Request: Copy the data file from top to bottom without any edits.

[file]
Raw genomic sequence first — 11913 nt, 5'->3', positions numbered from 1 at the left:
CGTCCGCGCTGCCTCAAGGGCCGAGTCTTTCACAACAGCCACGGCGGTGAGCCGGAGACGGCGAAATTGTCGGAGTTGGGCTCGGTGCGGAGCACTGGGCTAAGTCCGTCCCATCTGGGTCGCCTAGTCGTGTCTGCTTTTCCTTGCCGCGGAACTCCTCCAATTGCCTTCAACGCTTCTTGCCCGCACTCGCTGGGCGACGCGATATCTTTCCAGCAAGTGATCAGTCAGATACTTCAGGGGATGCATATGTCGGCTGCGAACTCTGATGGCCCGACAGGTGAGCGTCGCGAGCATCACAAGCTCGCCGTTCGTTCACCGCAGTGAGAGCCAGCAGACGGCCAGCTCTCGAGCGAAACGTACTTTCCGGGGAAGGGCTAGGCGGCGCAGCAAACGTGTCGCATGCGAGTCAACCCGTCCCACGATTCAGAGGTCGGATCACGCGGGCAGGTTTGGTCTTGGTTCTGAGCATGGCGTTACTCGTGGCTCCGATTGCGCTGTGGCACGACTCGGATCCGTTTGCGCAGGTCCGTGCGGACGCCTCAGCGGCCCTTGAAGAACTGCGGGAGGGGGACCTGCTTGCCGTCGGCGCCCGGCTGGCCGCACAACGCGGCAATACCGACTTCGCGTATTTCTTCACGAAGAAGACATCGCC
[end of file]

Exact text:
Raw genomic sequence first — 11913 nt, 5'->3', positions numbered from 1 at the left:
CGTCCGCGCTGCCTCAAGGGCCGAGTCTTTCACAACAGCCACGGCGGTGAGCCGGAGACGGCGAAATTGTCGGAGTTGGGCTCGGTGCGGAGCACTGGGCTAAGTCCGTCCCATCTGGGTCGCCTAGTCGTGTCTGCTTTTCCTTGCCGCGGAACTCCTCCAATTGCCTTCAACGCTTCTTGCCCGCACTCGCTGGGCGACGCGATATCTTTCCAGCAAGTGATCAGTCAGATACTTCAGGGGATGCATATGTCGGCTGCGAACTCTGATGGCCCGACAGGTGAGCGTCGCGAGCATCACAAGCTCGCCGTTCGTTCACCGCAGTGAGAGCCAGCAGACGGCCAGCTCTCGAGCGAAACGTACTTTCCGGGGAAGGGCTAGGCGGCGCAGCAAACGTGTCGCATGCGAGTCAACCCGTCCCACGATTCAGAGGTCGGATCACGCGGGCAGGTTTGGTCTTGGTTCTGAGCATGGCGTTACTCGTGGCTCCGATTGCGCTGTGGCACGACTCGGATCCGTTTGCGCAGGTCCGTGCGGACGCCTCAGCGGCCCTTGAAGAACTGCGGGAGGGGGACCTGCTTGCCGTCGGCGCCCGGCTGGCCGCACAACGCGGCAATACCGACTTCGCGTATTTCTTCACGAAGAAGACATCGCC